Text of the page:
Venerating the Manger?

manger

Luke 2:1-20

I begin with a comparison and contrast, to establish context.

Before getting into the details of Jesus’s birth, Luke mentions Caesar Augustus.  Caesar, meaning emperor.  And all the world knew it!—or at least all the world that mattered, the same all the world that was called to be registered for a census.  Augustus Caesar: after whom the month of our calendar is named; deified by the Romans after his death; called king of kings and lord of lords by upper and lower classes alike.

No small amount of pomp and circumstance accompanied him wherever he went, throughout his life.  It didn’t matter who you were or what social class you belonged to: whenever his cavalcade approached you had to stop whatever you were doing and focus your attention on him.  He was Caesar, after all; and could favor you or smite you as a god.  Indeed, songs, poems, encomiums, even hymns were written about his birth, life, and death.

In contrast, we turn to the baby Jesus.  By all accounts—except for one, which we’ll get to in a moment—his entrance into the world is anything but pomp and circumstance.  His mother and father are traveling by foot, more or less, with one small donkey, in order to register for this mandated census.  Later we hear that they offer a dove as a sacrifice—the allowable sacrifice for the poorer classes.  When Joseph and very pregnant Mary knock on the door of an inn, no special favors are made for them.  There is no political clout; no bargains are struck.  In fact, when the baby is born, he is laid in a manger, the feeding trough of an animal.  By all accounts Jesus’s birth is altogether ordinary.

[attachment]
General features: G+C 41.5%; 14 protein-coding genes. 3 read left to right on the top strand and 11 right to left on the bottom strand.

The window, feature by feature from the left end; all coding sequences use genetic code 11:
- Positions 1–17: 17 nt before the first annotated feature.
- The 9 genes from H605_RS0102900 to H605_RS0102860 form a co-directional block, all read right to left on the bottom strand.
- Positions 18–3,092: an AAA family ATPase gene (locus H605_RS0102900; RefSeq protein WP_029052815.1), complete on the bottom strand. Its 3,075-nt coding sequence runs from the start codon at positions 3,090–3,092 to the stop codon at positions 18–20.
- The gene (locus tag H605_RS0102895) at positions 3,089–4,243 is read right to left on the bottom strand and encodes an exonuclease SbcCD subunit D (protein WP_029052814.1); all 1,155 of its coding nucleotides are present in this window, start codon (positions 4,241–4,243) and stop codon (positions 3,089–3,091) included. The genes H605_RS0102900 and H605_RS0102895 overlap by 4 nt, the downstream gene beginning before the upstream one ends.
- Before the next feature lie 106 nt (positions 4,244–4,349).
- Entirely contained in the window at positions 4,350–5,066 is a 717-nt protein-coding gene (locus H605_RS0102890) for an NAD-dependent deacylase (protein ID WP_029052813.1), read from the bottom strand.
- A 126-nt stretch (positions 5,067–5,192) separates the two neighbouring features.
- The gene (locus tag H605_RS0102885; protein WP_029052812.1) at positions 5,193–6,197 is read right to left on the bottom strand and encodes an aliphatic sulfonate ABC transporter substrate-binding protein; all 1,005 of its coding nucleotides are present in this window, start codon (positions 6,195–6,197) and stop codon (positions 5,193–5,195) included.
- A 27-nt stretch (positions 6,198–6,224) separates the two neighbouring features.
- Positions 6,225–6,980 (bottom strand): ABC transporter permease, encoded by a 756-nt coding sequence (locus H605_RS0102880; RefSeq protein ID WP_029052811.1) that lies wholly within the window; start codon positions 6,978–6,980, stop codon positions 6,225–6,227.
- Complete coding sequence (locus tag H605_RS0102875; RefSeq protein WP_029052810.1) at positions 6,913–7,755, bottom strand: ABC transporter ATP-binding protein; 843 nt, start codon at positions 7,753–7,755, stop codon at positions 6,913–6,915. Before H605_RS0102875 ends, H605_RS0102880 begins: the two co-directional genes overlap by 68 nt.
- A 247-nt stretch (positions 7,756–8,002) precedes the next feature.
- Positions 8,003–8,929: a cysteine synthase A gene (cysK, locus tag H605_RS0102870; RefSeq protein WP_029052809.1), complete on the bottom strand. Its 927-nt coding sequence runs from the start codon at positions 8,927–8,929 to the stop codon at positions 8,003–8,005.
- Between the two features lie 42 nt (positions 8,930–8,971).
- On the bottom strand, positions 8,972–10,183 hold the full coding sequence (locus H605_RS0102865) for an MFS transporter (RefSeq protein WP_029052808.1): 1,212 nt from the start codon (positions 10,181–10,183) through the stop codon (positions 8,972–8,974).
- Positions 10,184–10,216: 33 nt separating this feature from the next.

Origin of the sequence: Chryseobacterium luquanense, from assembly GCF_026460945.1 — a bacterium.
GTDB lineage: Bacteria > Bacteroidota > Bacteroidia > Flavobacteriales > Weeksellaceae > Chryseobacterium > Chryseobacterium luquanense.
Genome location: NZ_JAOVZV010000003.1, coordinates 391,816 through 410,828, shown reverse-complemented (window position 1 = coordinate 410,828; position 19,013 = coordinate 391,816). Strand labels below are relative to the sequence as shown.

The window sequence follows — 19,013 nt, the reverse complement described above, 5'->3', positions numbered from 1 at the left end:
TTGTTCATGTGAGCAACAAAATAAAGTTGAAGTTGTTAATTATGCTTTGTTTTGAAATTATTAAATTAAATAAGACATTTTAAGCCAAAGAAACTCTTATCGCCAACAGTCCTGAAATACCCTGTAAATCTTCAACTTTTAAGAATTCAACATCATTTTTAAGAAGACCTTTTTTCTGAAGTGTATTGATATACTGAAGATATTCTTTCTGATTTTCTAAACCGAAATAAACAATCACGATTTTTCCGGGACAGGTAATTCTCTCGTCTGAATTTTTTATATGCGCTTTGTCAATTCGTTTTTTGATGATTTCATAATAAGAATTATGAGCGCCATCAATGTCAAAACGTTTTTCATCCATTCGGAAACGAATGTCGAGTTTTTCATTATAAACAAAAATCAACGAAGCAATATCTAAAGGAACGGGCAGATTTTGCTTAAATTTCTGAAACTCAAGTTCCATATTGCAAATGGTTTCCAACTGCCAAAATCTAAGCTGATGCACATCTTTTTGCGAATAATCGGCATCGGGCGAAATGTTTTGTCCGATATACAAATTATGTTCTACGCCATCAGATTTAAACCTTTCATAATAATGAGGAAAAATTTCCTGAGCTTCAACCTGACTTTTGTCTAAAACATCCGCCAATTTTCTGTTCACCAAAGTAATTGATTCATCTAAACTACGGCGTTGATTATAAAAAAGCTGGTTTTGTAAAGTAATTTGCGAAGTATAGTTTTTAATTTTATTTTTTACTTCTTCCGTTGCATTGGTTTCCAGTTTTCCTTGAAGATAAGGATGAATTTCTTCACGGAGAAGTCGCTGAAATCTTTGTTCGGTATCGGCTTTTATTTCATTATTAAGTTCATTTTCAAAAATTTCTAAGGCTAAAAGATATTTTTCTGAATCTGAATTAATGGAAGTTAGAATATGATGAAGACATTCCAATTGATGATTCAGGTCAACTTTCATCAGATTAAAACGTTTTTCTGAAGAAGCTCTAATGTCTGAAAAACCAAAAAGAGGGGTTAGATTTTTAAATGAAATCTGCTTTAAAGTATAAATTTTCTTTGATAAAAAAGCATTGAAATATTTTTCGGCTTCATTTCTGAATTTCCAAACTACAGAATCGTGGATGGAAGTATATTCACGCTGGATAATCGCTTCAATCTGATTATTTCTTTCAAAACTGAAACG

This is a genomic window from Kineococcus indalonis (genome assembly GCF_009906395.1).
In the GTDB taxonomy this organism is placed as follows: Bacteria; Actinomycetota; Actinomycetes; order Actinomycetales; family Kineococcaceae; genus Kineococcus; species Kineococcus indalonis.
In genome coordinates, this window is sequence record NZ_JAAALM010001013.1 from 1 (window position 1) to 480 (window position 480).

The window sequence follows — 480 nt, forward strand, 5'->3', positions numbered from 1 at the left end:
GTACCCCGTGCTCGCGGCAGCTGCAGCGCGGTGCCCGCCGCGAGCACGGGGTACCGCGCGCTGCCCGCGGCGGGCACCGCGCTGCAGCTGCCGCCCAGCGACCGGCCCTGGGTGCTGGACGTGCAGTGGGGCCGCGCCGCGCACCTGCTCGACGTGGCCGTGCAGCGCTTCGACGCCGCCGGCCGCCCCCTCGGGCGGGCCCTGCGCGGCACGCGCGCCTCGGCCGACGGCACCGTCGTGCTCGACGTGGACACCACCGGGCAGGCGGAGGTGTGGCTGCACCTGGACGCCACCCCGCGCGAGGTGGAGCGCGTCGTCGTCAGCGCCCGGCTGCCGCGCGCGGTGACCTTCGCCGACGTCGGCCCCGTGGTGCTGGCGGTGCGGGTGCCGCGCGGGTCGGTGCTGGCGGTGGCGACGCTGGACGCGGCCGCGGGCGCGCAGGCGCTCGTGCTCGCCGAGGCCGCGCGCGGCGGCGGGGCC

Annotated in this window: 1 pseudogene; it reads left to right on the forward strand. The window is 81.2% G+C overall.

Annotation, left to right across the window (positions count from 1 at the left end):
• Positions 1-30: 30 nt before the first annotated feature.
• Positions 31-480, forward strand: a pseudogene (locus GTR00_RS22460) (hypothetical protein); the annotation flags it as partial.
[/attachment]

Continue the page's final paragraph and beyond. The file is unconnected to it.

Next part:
But then a few shepherds show up.  They’re dusty with work, maybe even sweaty, grimy, and smelly.  This fact in and of itself is perhaps quite ordinary too, on the surface.  For the baby is in a manger: perhaps Mary, Joseph, and the baby are in the shepherds’ work space; perhaps the shepherds are coming into a stable in order to grab something needed out in the fields.  Nothing too out-of-the-ordinary here—at least on the surface.

But then the shepherds start to tell their story.  “Amazing!” one exclaims.  “Unbelievable!” cries another.  And Mary and Joseph begin to piece together that the shepherds saw something, a vision maybe, or more!  One angel with a message, and then a great multitude of them, apparently, appeared to these guys in the field.  And the message?  This baby—you will know him because he is lying in a manger, of all places!—he is the Savior of the world, the Messiah, the Lord.

And as hearers of this story we think: Maybe this birth isn’t so ordinary after all.

So here’s our contrast.  By all worldly appearances, Caesar is king of kings and lord of lords.  He has come from the upper classes, he has gained the upper hand on all his enemies, and he is the emperor over all the known world.  He has all of the pomp and circumstance to show it.

On the other hand, this baby Jesus has nothing to show.  He is born into a low socioeconomic class, into a nationality that is subject to the oppressive hand of Roman oversight.  By all worldly appearances, his birth is entirely ordinary.

But what about heavenly appearances?

This baby’s birth is heralded by a vast multitude of heavenly hosts!  Not even the emperor Augustus can claim this credential.  Is this baby, perhaps, the king and lord even of Caesar himself?  Is Jesus the true King of kings and Lord of lords?